A Lee, Massachusetts mill complex is one step closer to being redeveloped into affordable housing and retail space.
Developer Jeffery Cohen has purchased Eagle Mill for $700,000 after five years negotiating with an Albany-based developer and property owner, Eagle Mill Enterprises.
“Developing in Massachusetts takes a long time, on the average: nine and a half to 10 years,” Cohen says. ”So this has been five years of coming to the right mix of what we think will be the ultimate uses on the property.”
The Eagle Mill shut down in 2008. Cohen says in all, it’s a $60-to-$70 million renovation project.
In September, he presented his proposal to Lee planners: housing, commercial retail space and a 100-room hotel. The lodging is contingent on Cohen scooping up seven residential and two commercial properties abutting the mill – six of which have been already purchased or are under contract.
The lion’s share of the 122 apartments, which will be developed by Berkshire Housing, are designated as affordable housing, and the rest will be market rate.
The complex’s 200-year-old brick buildings are cobbled together with more modern structures from the mid-1900s. A building from 1939 and a post-World War II metal building will be demolished, and in their place a four-story apartment building with 68 units will be erected.
“In addition to that, we will have a public market – similar to Faneuil [Hall Market in Boston] and other food markets around the country – where we will have multiple restaurants and individual vendors in 10-by-10 foot stalls,” Cohen says.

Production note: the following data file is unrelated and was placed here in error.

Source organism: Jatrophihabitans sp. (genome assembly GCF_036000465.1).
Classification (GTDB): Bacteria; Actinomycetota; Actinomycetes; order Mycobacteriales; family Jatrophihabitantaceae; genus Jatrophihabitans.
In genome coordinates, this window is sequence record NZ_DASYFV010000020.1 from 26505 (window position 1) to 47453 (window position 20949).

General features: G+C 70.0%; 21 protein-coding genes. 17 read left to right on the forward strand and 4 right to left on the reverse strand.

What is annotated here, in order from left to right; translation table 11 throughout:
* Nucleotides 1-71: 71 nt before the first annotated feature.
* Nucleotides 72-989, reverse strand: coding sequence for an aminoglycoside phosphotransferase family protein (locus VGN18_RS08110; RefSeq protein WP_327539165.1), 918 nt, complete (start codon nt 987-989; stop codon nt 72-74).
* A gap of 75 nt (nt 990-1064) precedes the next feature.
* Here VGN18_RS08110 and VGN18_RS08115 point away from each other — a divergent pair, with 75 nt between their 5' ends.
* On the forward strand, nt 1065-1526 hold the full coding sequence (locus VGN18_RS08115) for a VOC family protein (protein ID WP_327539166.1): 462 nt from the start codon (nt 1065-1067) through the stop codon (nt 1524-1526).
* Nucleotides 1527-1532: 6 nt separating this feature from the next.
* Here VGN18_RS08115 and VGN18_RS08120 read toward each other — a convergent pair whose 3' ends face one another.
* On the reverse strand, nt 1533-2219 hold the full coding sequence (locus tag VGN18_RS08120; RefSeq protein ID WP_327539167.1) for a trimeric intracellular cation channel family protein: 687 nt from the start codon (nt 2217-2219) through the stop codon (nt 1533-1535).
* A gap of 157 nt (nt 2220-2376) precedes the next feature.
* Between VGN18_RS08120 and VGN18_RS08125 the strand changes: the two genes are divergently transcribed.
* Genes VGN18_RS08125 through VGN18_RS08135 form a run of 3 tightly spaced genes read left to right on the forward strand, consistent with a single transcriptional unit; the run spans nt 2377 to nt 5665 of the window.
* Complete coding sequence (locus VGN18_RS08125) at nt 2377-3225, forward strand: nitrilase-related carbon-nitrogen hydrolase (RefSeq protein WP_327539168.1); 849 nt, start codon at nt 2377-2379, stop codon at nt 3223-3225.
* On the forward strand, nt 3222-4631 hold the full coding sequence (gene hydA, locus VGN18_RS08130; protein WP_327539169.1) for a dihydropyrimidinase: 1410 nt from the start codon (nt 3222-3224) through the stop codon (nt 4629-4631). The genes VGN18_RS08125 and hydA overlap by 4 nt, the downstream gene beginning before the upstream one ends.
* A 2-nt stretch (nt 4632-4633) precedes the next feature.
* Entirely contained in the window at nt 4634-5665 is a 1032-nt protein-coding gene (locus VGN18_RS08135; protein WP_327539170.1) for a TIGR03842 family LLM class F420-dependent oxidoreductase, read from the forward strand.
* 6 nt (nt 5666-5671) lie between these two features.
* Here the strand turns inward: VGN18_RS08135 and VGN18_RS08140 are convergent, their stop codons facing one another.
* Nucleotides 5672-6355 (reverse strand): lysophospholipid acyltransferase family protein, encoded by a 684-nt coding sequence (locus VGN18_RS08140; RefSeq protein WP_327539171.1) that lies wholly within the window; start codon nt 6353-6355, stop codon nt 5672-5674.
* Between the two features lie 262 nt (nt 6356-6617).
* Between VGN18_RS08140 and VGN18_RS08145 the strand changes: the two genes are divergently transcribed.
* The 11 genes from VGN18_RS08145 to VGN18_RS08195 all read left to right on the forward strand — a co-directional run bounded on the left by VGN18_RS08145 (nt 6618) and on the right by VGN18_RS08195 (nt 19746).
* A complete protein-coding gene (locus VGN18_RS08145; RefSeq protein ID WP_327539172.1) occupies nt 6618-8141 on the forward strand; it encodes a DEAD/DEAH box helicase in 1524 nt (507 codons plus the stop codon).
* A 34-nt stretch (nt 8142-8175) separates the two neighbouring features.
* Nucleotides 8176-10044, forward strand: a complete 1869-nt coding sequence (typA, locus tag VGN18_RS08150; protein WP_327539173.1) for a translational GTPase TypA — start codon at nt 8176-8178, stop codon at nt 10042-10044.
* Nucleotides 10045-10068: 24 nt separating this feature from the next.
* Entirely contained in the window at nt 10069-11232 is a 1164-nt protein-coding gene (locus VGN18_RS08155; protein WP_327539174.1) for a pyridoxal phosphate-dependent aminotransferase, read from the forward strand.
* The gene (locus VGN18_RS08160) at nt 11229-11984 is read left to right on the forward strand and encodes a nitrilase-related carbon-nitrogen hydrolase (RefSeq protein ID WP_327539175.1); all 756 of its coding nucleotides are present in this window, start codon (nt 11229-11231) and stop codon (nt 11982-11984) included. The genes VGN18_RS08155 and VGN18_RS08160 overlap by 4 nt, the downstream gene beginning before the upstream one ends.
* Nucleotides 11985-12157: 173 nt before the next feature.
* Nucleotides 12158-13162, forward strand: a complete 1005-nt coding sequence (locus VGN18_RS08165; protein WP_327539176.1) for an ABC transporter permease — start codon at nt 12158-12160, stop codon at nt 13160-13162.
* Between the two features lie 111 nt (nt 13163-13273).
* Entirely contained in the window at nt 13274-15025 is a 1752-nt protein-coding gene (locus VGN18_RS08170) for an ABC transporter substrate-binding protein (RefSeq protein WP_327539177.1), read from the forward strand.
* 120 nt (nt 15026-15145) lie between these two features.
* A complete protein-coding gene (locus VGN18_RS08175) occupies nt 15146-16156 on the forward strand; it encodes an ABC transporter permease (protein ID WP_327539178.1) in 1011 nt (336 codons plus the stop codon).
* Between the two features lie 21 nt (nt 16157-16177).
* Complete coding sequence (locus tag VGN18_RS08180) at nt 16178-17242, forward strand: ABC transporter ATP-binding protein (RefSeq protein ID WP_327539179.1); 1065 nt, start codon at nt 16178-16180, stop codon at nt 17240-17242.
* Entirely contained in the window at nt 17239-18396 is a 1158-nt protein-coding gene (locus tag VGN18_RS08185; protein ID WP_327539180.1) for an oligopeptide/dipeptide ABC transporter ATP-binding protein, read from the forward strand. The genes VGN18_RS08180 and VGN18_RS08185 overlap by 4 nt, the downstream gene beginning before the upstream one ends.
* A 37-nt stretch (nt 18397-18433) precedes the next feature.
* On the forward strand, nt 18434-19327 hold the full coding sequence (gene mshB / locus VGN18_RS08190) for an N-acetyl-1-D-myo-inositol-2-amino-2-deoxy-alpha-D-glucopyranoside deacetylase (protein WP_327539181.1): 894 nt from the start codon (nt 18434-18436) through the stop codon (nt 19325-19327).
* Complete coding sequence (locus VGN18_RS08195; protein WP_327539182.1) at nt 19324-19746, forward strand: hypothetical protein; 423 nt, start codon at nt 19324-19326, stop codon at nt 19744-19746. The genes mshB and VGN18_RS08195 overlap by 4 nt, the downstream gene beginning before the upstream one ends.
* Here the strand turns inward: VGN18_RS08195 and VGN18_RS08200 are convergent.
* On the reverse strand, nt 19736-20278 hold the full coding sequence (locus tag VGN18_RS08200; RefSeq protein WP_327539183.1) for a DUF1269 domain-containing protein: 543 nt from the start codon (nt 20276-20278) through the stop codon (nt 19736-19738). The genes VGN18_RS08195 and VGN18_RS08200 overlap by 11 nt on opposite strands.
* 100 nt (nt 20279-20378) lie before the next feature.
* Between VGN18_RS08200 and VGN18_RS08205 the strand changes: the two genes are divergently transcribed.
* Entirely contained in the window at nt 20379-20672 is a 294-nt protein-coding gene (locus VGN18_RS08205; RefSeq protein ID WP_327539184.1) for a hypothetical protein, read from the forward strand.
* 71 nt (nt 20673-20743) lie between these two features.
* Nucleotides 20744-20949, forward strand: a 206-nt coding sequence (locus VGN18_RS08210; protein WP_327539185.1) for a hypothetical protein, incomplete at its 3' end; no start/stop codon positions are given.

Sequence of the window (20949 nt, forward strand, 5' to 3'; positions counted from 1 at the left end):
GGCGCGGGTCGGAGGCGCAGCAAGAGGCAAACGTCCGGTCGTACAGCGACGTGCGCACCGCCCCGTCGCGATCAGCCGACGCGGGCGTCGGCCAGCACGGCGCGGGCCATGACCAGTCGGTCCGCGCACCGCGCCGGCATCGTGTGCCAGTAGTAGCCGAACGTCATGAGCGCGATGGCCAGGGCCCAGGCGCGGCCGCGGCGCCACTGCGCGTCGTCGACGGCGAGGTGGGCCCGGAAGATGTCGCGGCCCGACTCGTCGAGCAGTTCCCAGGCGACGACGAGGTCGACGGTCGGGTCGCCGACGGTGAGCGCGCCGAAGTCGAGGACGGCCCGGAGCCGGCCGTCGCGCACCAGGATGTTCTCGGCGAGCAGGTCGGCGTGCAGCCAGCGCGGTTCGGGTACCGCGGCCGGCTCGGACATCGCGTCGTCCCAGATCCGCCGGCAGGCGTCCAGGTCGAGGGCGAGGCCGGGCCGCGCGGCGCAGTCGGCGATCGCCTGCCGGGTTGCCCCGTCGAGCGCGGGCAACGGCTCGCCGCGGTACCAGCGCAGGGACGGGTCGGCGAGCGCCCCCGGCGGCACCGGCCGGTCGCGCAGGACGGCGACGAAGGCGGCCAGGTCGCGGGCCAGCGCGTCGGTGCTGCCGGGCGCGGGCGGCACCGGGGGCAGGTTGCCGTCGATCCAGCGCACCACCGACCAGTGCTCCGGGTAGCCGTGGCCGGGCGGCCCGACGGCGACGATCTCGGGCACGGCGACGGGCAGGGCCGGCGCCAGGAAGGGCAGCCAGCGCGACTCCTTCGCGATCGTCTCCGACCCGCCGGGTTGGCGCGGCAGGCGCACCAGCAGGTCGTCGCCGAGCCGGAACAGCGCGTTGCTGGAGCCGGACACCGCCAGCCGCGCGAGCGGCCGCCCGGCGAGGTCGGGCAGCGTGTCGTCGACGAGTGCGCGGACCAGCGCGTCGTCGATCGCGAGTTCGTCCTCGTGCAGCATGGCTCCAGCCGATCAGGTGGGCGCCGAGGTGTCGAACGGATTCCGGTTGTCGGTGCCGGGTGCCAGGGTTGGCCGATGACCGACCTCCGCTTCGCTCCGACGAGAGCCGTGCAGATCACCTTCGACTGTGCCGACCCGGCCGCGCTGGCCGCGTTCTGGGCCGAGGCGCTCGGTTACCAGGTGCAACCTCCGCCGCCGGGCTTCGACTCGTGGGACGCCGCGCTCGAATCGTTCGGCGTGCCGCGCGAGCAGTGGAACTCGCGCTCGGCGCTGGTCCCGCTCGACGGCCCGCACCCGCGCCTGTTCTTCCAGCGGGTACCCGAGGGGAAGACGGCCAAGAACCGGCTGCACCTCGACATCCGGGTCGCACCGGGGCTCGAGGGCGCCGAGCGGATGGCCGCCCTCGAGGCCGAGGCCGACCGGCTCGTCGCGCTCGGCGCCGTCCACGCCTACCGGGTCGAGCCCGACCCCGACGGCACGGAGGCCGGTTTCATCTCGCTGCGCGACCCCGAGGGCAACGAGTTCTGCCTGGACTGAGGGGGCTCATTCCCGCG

In 2014, Lee received a U.S. Environmental Protection Agency grant totaling $115,000 from the agency’s Brownfield Grant program to support a contamination assessment of the roughly six-acre site.
“I think it’s all good and clean,” Smitty Pignatelli says.
State Representative Smitty Pignatelli is a Lenox Democrat and the House Chair of the Joint Committee on Environment, Natural Resources and Agriculture.
He says the site along the Housatonic River, with its high levels of PCBs, is a concern. GE has been working to remediate the river, which stretches to the Long Island Sound.
Eagle Mill Redevelopment’s Cohen says the firm has also partnered 50/50 with D.E.W. Construction Corp., of Williston, Vermont.
“Most people just don’t understand the process. You know, we will go through multiple political administrations: We’re already on our second governor and our second town manager,” Cohen says. “We have a constantly changing environment in which we need to manage multiple processes for financing the housing, for environmental issues, infrastructure issues. And bringing D.E.W. in, gives us the creditability to be able to say to whomever – the state or others – we can build it.”
Cohen says the project needs millions of dollars in funding. He will seek state and federal historic tax credits. The Eagle Mill is on the National Register of Historic Places. The $10.8 million value of the tax credits could be reduced by the new federal tax law.
Cohen and Pignatelli agree the project cannot move forward without an overhaul of the town’s water infrastructure. Pignatelli hopes to see some federal and state dollars fund that project.
“Not only for that site but for the downtown,” Pignatelli says. “Several years ago there was a near disastrous fire in the middle of winter. The firefighters actually had to break through the ice on the Housatonic River to put out the fire. The water pressure in the downtown of Lee is in deplorable shape.”
Lee Select Board Chairman David Consolati says this a project that can be looked at by other Berkshire County communities as a solution to housing and economic development problems.
“It’s an old mill. It has some difficulties involved in it. But it also has some beautiful features, and done in the right way I think the curiosity factor will being people in,” Consolati says.